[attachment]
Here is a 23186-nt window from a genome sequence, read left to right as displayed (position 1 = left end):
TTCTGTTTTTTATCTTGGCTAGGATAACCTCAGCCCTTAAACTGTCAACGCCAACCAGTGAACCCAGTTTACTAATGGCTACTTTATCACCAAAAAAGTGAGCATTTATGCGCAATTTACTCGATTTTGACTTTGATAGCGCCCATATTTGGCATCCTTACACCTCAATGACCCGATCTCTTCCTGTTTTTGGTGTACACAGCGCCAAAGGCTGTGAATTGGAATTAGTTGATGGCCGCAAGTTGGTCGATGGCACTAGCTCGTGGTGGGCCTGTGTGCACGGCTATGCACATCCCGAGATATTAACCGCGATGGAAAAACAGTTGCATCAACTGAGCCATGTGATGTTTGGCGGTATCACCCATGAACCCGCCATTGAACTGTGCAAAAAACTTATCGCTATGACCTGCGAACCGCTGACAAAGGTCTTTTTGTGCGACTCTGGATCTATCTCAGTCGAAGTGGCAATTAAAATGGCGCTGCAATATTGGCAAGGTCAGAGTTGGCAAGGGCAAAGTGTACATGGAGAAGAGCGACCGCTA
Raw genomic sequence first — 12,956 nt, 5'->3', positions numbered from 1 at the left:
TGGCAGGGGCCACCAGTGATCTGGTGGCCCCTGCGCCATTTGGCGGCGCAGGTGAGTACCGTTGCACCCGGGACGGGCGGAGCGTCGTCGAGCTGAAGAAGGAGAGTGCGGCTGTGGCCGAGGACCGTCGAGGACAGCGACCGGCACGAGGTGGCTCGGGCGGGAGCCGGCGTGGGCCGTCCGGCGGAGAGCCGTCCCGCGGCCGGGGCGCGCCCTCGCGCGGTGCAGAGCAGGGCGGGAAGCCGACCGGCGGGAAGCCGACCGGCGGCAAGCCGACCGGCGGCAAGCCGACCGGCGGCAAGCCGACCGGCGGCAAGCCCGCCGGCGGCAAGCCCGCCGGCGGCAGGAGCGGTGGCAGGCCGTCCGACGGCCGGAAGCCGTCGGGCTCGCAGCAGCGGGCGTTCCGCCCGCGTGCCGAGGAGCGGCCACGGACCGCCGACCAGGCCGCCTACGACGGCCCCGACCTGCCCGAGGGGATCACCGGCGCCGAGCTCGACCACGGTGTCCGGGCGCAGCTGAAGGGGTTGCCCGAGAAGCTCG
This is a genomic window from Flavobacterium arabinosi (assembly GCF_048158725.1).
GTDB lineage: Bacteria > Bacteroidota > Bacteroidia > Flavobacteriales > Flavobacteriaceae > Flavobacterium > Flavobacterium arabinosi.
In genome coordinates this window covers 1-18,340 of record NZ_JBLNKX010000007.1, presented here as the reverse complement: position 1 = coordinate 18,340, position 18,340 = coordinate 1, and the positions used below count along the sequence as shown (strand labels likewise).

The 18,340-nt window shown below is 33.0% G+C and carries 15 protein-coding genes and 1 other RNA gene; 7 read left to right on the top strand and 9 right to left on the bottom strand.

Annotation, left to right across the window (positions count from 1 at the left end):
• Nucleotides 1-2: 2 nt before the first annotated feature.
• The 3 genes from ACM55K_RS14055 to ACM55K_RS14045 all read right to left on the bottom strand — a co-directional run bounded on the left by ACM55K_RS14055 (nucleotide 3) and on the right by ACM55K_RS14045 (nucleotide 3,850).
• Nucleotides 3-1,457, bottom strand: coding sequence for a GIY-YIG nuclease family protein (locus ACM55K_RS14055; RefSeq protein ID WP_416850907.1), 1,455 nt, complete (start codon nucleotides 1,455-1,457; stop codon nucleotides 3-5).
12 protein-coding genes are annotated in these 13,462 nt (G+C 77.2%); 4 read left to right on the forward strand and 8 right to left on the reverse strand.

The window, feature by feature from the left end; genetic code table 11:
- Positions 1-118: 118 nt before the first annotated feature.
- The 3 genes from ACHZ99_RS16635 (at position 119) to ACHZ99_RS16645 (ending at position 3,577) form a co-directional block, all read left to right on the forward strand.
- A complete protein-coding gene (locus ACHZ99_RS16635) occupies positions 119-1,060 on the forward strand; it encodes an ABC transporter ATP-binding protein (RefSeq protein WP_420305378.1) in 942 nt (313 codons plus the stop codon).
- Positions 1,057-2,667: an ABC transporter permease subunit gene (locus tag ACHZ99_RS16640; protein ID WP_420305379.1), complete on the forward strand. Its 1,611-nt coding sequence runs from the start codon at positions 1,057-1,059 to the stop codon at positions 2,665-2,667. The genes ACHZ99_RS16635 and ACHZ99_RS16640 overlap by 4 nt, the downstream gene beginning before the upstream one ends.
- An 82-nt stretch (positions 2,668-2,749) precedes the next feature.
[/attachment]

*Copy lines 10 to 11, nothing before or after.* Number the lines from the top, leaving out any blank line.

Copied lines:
• Nucleotides 1-2: 2 nt before the first annotated feature.
• The 3 genes from ACM55K_RS14055 to ACM55K_RS14045 all read right to left on the bottom strand — a co-directional run bounded on the left by ACM55K_RS14055 (nucleotide 3) and on the right by ACM55K_RS14045 (nucleotide 3,850).